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Maps of the World are Distorted and Wrong


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I imagine most of us are accustomed to seeing a maps of the world that look, more or less, like the one below. I was well into my adult years before I realized just how much larger Africa is than the United States (more than 3 times the size, including Alaska).  Africa is almost 14 times the size of Greenland!  Russia is little more than 1/2 the size of African.  Mexico is bigger than Alaska.  


Obviously none of these facts could be discerned from the maps we normally see.


Anthony T. Browder in his documentary film, Nile Valley Contributions to Civilization (at the 7:30 mark), based upon his book of the same name, offers reasons for the distorted world map, as well as why Egypt, is in the "Middle East."


The so called third world is entirely, diminished in relative size, for no apparent reason, other than perhaps to diminish them in significance.




Here is a better representation: Gall–Peters projection According to Wikipedia is is commonly used in British schools




The African continent can encompass all of the continental US, India, Western Europe, and China with room to spare!



Here is a funny video that illustrates the point 





Notice the center of this map is the intersection of the Prime Meridian (another arbitrary point favoring the British who created it) and the equator.

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Yeah it does freak people out when they are forced to view something from different perspective--even if that perspective is true and the previously held one is false.  


The idea of flipping the map flipped me out too.  I know the orientation we are accustomed to seeing is arbitrary, or rather designed to highlight America, but still, I know it would be hard for me to get used to the opposite orientation.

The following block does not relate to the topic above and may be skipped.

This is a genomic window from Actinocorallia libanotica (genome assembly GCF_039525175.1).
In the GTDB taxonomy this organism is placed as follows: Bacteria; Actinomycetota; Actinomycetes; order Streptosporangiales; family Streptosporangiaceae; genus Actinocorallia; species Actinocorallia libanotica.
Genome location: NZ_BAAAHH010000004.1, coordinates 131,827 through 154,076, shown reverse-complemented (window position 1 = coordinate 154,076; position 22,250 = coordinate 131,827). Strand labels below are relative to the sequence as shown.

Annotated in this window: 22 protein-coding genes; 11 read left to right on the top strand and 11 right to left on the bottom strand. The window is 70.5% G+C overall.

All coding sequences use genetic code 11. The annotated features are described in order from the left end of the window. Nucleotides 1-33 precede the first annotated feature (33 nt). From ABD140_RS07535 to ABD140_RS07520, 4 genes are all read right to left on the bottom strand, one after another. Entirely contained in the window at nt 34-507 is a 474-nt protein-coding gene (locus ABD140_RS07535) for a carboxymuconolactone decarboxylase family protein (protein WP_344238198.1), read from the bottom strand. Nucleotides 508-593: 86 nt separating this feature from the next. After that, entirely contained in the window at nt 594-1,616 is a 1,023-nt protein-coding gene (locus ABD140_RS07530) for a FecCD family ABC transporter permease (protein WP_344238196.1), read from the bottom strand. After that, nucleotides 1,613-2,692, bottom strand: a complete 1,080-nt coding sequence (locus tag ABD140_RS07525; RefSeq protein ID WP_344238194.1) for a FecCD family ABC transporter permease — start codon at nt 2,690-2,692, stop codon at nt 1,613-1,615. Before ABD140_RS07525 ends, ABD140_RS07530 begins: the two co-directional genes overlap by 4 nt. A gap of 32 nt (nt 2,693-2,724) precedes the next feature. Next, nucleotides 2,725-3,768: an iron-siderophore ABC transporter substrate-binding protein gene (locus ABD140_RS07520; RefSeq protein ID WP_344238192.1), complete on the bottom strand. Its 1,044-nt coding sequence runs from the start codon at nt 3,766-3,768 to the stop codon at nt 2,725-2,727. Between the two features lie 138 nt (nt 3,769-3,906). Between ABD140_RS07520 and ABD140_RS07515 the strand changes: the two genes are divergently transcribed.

There is an interest show on Freakonomics which discusses getting rid of bad ideas: http://freakonomics.com/2015/03/05/this-idea-must-die-full-transcript/ you can download the pod cast from itunes.  


For example, the idea that people are "left-brained" or "right brained" is scientifically false.  However the misconception persists and we even come up with educational techniques based upon the falsehood.


But bad ideas, like the idea of race and the apparent inferiority of so the so called "Black Race" die hard.

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Mother Africa is awesome. I learn something new every day, but an ongoing lesson for me is that Life is an exercise in deception and misinformation and, above all, mystery. There's  a big difference between the way things actually are and the way they are reported and portrayed and incapsulated by various means of communication.  Add to that, how differently things are interpreted and perceived by the individual and there is yet another hurdle in the search for the truth. Or does language adequately facilitate because it is difficult to capture what words cannot express.  I am growing world weary because I can't figure things out. Is my existence something I am dreaming?   Am I in limbo, waiting to wake up? Are the answers contained within the questions??  


In the sanctuary of my solitude, I ask myself if "life is a journey that is  homeward bound?"  Or is "life the question and love the answer"? And should I consider that "no man is an island entire of himself". and should I "ask not for whom the bell tolls, because it tolls for me"?. And is "this above all to thine ownelf be true"a  snippet of advice that's "all you know, and all you need to know?"  I wonder.  :wacko: :huh:  

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The almighty cliche... another bastion of misinformation and half truths. It is just too hard and tiring to analyze all of the problems. I say, do you. That is the most powerful bit of info that I think exists. I would add, "without malice" to that though. "Do you without malice or ill intent towards your fellow man." I guess that's just the golden rule though isn't it?

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Humm.  A good example, Chris, of how people interpret things differently.  The quotations I cited in bold letters didn't represent "cliches" to me.  They were ideas that kinda resonated with me.  


There is one phrase that has impacted on my life, not necessarily for the good, because it inhibited my being a risk taker. A little voice in my head would always prevent me from taking a big chance by saying,  "yeah, but what if..." 

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